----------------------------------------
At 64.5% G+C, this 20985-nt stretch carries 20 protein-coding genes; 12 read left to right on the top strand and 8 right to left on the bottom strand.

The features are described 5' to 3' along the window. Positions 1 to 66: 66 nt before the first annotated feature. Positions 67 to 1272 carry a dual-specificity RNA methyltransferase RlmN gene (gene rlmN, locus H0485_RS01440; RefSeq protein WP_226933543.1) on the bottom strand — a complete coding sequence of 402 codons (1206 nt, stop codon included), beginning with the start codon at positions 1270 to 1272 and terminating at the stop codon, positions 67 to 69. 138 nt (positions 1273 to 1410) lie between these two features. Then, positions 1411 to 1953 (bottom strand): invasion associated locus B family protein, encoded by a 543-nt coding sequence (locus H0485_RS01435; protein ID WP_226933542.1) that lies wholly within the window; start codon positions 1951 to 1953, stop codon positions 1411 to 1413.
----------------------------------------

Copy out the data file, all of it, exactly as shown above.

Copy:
At 64.5% G+C, this 20985-nt stretch carries 20 protein-coding genes; 12 read left to right on the top strand and 8 right to left on the bottom strand.

The features are described 5' to 3' along the window. Positions 1 to 66: 66 nt before the first annotated feature. Positions 67 to 1272 carry a dual-specificity RNA methyltransferase RlmN gene (gene rlmN, locus H0485_RS01440; RefSeq protein WP_226933543.1) on the bottom strand — a complete coding sequence of 402 codons (1206 nt, stop codon included), beginning with the start codon at positions 1270 to 1272 and terminating at the stop codon, positions 67 to 69. 138 nt (positions 1273 to 1410) lie between these two features. Then, positions 1411 to 1953 (bottom strand): invasion associated locus B family protein, encoded by a 543-nt coding sequence (locus H0485_RS01435; protein ID WP_226933542.1) that lies wholly within the window; start codon positions 1951 to 1953, stop codon positions 1411 to 1413.